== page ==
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Reviewed by:
  • British Weather and the Climate of Enlightenment
  • James Delbourgo
Jan Golinski , British Weather and the Climate of Enlightenment (Chicago: University of Chicago Press, 2007). Pp. xv, 284. $30.00 (cloth).

"When two Englishmen meet," Samuel Johnson observed in the Idler in 1758, "their first talk is of the weather; they are in haste to tell each other, what each must already know" (69). As Jan Golinski remarks in his graceful and convincing cultural history of weather and enlightenment in Britain, weather talk often serves as a form of phatic communication—a medium of conversational exchange that establishes social bonds rather than exploring its ostensible subject matter. What concerns Golinski, however, is precisely the period in which weather and climate did indeed become subject to intense systematic scrutiny in their own right, from the second half of the seventeenth century to the end of the eighteenth. Readable, revealing, and astutely judged, the book's notable achievement is to show how understandings of weather changed because of the emergence of new devices and practices. Novel instruments, techniques, and regimens transformed perceptions of the British climate, thanks in no small part to unprecedented regularity in recording weather conditions.

Golinski begins with a rich discussion of an anonymous Worcestershire diarist, whose private musings on the great storm of 1703 raise several intriguing issues developed throughout: the persistence of providentialist and folkloric understandings of weather; the link between weather monitoring and self-fashioning; and the relation between private observation and the public status of climatic phenomena. The book's central narrative is the transformation wrought by understanding weather through chronological record-keeping rather than singular episodes. Attention to the quotidian and the unremarkable effected this change, in particular daily thermometer and barometer readings, registered and disseminated through a range of specialist and polite print publications. Beginning in the 1660s, members of the Royal Society keenly encouraged correspondents to form a volunteer network of weather watchers. As Golinski stresses, however, this was only one of several endeavors in a discontinuous history of voluntary projects [End Page 623] that lacked strenuous institutional coordination and uniformity of technology and technique. It was nonetheless vigorously embraced around provincial Britain and the American colonies and resulted in an avalanche of data that was difficult to synthesize, but that confirmed certain home truths about the sceptered isle. While zealous and folkloric views of the weather persisted throughout the period, in polite circles British weather reemerged characterized by patterns of minor changeability and, importantly, overall stability. Meteorological boosters held that the climate's variability contributed to alleged British quick-wittedness, while its temperance grounded the virtues of John-Bullish moderation. With marvelous chauvinism, one writer in the Lady's Magazine declared during the 1780s that the Englishman reigned as the "weather-cock of the creation," because "you may find him in different humours in several parts of a variegated day" (63).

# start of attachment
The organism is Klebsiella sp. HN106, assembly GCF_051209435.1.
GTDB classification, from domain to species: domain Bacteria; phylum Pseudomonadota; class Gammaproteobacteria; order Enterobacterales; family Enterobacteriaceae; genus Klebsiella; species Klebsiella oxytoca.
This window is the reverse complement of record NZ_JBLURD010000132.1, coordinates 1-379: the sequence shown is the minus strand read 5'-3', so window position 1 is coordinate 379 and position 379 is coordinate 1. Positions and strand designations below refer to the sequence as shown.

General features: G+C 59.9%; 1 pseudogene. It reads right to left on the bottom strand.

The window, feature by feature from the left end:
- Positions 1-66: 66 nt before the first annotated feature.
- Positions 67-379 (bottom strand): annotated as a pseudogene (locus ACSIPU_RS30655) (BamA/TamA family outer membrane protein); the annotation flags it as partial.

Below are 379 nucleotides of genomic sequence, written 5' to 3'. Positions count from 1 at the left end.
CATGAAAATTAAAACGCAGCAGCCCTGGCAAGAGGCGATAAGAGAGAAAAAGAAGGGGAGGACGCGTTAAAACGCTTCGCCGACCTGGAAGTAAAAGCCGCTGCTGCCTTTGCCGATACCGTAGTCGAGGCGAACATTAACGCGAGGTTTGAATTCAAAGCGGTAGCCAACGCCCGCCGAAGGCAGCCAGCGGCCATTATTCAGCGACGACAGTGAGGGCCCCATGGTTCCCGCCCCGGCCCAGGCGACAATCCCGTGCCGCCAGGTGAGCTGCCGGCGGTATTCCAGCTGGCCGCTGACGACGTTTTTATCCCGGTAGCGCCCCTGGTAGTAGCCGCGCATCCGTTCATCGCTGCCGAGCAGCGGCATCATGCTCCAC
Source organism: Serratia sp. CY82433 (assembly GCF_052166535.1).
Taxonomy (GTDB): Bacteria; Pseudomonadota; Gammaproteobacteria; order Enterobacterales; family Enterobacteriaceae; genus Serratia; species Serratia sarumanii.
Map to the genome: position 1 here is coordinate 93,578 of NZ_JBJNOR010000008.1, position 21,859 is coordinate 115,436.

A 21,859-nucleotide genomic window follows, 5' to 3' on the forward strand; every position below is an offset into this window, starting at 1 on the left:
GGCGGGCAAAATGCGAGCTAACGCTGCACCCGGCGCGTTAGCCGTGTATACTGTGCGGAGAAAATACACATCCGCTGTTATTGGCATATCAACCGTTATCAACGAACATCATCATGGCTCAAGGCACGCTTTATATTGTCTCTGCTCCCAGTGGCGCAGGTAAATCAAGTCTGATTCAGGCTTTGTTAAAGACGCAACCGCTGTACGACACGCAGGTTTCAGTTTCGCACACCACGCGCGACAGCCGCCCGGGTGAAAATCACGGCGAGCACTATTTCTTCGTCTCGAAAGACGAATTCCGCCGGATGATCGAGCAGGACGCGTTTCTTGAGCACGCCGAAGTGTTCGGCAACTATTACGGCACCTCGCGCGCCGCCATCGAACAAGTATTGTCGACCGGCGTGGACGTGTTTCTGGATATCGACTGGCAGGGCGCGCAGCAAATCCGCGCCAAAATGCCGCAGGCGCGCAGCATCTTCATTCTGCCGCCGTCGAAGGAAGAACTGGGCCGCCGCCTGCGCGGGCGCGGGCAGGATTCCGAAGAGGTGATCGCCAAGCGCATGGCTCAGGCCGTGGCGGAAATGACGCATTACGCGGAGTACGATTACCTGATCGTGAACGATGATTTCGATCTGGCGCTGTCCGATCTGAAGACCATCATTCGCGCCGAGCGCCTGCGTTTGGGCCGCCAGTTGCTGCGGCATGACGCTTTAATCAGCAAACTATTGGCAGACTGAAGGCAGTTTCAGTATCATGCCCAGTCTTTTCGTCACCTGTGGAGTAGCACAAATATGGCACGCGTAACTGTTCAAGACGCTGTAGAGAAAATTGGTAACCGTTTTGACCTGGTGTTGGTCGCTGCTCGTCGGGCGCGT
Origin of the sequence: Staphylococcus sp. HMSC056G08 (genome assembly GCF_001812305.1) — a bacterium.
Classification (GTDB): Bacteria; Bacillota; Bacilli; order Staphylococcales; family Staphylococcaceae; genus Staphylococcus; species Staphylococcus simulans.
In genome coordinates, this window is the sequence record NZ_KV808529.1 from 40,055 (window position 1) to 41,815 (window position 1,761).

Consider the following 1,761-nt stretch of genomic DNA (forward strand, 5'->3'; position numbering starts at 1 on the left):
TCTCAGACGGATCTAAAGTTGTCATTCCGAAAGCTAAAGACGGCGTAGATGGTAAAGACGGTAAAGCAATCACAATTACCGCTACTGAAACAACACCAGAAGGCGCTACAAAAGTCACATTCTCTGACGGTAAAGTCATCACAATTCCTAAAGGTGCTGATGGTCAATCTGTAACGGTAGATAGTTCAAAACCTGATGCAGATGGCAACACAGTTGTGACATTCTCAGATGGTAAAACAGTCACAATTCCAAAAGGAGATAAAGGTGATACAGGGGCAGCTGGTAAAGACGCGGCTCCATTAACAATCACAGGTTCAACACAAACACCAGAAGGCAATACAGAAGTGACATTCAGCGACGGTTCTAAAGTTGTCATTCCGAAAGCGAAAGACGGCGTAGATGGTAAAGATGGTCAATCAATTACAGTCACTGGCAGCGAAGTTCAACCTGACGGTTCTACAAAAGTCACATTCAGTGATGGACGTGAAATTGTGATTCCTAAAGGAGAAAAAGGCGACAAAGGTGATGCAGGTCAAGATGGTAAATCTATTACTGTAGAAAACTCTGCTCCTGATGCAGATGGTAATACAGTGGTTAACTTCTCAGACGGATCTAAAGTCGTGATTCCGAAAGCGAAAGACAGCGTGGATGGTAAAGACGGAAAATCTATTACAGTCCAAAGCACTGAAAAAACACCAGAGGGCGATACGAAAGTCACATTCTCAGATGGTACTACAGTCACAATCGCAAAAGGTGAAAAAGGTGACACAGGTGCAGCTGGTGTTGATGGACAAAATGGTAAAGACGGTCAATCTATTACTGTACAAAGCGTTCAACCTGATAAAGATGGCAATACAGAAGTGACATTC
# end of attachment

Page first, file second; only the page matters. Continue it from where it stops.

Gauging weather through regularities rather than extremes resulted from repositioning it within secular time and plotting its every movement. Weather journals emerged as the essential form of this conjoining of personal observation and collective emplotment. In the 1670s, Robert Hooke fancied he could trace the progress of his melancholy by charting bad English weather. Gradually, however, for those who could withstand the tedium (one such practitioner was the aptly named John Rutty), weather recording required the disciplined subtraction of selves from the accumulation of numbers. Temperature tables, not diaries, were the desiderata of enlightened meteorology's specializing purview, designed to link weather systematically and lawfully to medical, demographic, and agricultural improvement. Monitoring the weather inevitably seemed to encourage self-monitoring, however, including regular measures of body weight and even fingernail growth. Moreover, certain prophetic habits, such as relating personal health to the position of the moon, appeared to get transferred to the new technologies. Barometers, which found homes in thousands of polite households, were welcomed by almanac makers, and their owners often relied on them as talismanic weather predictors. The inextricability of moral and physical concerns was no less keen in the practice of eudiometry: measuring the virtue or goodness of air, a practice linked to programs of aerial reform for purifying the miasmatic airs produced by luxurious urban...

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Additional Information

ISSN
1086-315X
Print ISSN
0013-2586
Pages
pp. 623-625
Launched on MUSE
2009-07-11
Open Access
No
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